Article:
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i'm kinda a noob at programming but i was wondering if you write two of the same programs in two different compiled languages (i.e. java and c++) and run them after you compile them, does the runtime differ or is it only the compilation time that differs?

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The rule of thumb is interpreted (compiled on the fly) is slower than pre-compiled, compiled to virtual machine like Java is slower than architecture dependant, and procedural is faster than OO and assembler faster than procedural, (but you don't wanna use that unless you're programming something like a PIC microcontroller for an industrial application or you're some kind of mixture between Neo and a programming Jedi)

Anyway, each language has some advantages and drawbacks, and also a good optimization (indentifying the bottlenecks and improving performance on those particular points) can make your program run faster than any other careless implementation no matter what language...

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    However, that's rule of thumb with a capital thumb (i.e. incredibly approximate and overgeneralizing). For instance, JIT-compilers (such as HotSpot) can optimize more aggresively (inlining indirect/virtual calls and across dynamically-loaded libraries) and today's mainstream C compilers can outsmart most humans 99% of the time. – user395760 Dec 11 '11 at 0:22
  • You're right about compilers constantly improving but still I don't know: if you want to make sure things are done right you gotta make them yourself. Most compilers optimize more than aceptably for huge applications, but I don't see myself using gcc to compile a program for a led or sensor microcontroller or even a basic industrial robot arm, though my friend at the technical school told me they're teaching that now... – NotGaeL Dec 11 '11 at 9:06
  • @delnan: Has anyone measured Java to be faster than C on a non-trivial application? (Not cheating by using a toy C compiler or anything.) I ask because I hear this aggressive optimization argument a lot, but I've never seen it pan out in the real world. But then again, I've seen PHP outperform Java, probably because the Java code wasn't exactly optimal (read: could be DoS'd by a single client repeatedly clicking the mouse to toggle a setting). There's a lesson buried in there somewhere… – LnxPrgr3 Aug 6 '12 at 14:58
  • @LnxPrgr3 I don't follow the Java ecosystem much, but I know that PyPy's JIT can generate far more specialized code based on runtime values (e.g. generate two str() calls - which may also be type-specialized - and low-level string manipulation for "<{0},{1}>".format(point) where the format string came from a file; cf. morepypy.blogspot.de/2011/08/…) but "non-trivial applications" are much harder to benchmark. And yes, there's a lesson in there - a "fast language" is just a lower bound, you can do arbitrarily bad no matter how good you could do. – user395760 Aug 6 '12 at 15:27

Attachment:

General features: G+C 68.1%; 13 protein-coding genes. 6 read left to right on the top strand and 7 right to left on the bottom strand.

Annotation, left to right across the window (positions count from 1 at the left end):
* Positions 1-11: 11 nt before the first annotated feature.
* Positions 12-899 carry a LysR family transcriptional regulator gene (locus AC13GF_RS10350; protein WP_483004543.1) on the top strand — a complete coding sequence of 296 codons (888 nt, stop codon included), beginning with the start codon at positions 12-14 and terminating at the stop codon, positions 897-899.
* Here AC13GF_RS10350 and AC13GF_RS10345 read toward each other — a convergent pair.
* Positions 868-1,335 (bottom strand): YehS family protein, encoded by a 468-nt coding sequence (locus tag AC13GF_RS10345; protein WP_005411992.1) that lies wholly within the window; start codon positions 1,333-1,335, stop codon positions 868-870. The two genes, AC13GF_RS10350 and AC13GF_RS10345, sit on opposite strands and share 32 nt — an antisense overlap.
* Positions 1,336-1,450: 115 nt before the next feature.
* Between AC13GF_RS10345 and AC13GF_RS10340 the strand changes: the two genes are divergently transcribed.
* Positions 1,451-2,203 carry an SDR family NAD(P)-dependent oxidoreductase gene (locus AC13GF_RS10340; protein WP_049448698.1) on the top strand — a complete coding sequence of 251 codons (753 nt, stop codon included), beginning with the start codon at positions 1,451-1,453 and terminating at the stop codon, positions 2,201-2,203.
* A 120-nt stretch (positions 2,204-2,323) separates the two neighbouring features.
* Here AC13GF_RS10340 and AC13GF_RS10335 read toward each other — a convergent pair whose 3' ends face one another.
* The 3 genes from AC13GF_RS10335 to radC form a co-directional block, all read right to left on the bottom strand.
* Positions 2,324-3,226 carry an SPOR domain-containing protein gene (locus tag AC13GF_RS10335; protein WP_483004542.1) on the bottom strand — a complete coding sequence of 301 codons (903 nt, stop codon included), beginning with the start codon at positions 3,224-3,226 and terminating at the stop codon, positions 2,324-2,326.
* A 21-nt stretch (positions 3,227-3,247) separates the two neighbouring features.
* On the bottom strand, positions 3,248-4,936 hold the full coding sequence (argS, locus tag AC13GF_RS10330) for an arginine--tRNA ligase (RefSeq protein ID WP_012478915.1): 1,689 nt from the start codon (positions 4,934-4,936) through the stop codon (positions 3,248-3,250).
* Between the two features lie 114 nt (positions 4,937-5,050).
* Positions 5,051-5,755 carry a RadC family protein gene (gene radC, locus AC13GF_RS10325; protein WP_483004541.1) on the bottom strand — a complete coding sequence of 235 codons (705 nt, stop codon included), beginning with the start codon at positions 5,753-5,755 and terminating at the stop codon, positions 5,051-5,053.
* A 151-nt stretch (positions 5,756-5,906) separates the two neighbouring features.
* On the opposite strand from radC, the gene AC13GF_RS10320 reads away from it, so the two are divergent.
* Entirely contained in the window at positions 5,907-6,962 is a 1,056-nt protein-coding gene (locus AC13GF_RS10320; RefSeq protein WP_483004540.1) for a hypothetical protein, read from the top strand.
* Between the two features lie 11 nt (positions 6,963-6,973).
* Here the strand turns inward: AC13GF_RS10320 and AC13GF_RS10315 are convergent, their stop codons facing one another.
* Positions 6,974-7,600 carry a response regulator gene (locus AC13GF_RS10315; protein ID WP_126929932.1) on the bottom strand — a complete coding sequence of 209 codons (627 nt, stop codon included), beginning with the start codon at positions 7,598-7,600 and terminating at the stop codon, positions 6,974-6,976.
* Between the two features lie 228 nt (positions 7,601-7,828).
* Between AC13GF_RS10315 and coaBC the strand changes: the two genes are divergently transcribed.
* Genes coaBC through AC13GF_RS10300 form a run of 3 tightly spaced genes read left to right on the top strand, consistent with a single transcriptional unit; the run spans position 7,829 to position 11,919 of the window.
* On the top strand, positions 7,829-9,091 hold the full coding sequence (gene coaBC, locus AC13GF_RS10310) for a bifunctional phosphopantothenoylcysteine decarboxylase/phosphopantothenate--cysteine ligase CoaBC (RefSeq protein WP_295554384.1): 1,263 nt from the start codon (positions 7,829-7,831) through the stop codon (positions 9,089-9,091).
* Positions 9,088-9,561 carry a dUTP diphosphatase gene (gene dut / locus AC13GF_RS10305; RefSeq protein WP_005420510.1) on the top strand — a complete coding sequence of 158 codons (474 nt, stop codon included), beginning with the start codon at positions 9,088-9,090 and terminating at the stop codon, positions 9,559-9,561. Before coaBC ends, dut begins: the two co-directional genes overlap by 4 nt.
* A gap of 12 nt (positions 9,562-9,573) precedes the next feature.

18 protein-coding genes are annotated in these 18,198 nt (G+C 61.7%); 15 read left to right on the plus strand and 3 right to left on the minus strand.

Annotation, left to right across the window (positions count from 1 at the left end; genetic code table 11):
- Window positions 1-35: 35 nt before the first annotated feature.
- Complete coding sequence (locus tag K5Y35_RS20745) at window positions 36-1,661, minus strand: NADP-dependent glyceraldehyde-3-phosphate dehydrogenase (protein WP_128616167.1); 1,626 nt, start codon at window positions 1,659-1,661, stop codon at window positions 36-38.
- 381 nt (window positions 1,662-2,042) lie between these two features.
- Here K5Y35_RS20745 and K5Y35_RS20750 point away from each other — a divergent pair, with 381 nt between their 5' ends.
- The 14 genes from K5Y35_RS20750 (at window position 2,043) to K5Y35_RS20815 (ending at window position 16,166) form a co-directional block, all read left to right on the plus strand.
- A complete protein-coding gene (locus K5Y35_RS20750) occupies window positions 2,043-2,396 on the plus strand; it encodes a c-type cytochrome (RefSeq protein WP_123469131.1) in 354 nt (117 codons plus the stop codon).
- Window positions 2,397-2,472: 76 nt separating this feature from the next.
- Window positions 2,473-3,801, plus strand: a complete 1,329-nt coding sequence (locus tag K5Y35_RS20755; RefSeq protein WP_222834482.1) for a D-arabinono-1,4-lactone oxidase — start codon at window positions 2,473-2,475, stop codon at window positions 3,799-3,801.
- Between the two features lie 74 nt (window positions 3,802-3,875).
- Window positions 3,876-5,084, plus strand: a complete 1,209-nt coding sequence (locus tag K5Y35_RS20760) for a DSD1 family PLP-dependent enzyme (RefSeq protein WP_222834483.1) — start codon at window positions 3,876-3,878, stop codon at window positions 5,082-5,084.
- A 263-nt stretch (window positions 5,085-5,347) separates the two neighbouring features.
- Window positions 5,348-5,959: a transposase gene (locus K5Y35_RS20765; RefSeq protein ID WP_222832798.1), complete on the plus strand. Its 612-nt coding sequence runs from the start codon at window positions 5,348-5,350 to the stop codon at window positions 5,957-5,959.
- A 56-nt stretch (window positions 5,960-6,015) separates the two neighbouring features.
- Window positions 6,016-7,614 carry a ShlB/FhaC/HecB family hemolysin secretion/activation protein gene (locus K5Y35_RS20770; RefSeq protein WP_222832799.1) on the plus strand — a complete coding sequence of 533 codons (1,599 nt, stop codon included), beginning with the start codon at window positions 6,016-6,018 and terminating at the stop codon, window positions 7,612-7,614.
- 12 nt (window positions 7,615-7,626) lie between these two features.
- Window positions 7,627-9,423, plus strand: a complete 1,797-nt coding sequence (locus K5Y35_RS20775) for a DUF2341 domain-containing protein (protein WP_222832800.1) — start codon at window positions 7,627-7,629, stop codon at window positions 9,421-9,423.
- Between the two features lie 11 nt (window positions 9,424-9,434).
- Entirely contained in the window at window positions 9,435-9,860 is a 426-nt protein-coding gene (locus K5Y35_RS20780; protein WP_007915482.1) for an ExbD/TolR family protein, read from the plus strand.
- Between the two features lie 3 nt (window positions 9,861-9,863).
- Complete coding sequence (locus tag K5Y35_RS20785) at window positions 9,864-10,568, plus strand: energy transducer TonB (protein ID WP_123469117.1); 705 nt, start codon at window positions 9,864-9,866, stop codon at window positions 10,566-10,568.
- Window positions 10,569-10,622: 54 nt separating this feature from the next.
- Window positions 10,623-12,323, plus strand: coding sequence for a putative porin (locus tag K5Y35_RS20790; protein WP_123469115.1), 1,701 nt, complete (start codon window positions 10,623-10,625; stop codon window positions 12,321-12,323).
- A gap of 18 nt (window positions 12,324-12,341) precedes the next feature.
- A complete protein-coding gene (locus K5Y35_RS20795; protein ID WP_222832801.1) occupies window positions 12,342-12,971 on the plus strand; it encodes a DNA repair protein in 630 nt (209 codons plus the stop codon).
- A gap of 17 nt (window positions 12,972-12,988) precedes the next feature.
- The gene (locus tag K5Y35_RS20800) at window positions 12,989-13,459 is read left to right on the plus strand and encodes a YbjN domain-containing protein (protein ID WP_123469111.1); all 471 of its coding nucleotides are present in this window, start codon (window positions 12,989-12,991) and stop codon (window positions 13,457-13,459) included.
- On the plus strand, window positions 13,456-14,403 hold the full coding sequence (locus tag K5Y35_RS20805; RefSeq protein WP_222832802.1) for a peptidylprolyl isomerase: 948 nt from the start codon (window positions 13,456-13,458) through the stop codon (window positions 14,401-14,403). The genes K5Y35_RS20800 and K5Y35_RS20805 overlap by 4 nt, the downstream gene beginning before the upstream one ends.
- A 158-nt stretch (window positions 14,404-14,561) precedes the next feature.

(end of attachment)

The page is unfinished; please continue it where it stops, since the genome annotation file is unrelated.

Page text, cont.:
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Java code is slower than C++. As with any studies, the numbers can vary quite a bit. You usually see 20% slower than C/C++ as the most in favor of Java. Wikipedia compares them in some more detail.

Other sources say it uses 50% more memory.

In short: Java is slower than C, C++ and other languages that compile to machine code (versus Java's bytecode).

  • Sorry, one of my links was formatted incorrectly. It's fixed. – Brigand Dec 11 '11 at 0:25
  • Just broadly stating "Java code is slower than C++" is bound to be challenged, so I'll play devil's advocate... Have a look at en.wikipedia.org/wiki/Java_performance, and either scrap the reference to Java bytecode or mention the JIT compiler. – user395760 Dec 11 '11 at 0:27
  • You can feel free to edit my answer, but I don't see how it could be faster. The Wikipedia page you linked to says, "the compiler cannot fully optimize the program, and therefore the resulting program is slower than native code alternatives." in the context of JIT. (I might be using the wrong terms in my answer, like bytecode. It would be nice if you can change them.) – Brigand Dec 11 '11 at 0:39
  • It can't be faster if the JIT produces code equivalent to what the C++ compiler produces. But it can produce better code! See en.wikipedia.org/wiki/Java_performance#Program_speed (includes references). Another example is morepypy.blogspot.com/2011/08/… which isn't even Java but an "interpreted language" (Python), but it manages to inline and unroll library calls, something gcc can't do by design. – user395760 Dec 11 '11 at 0:46

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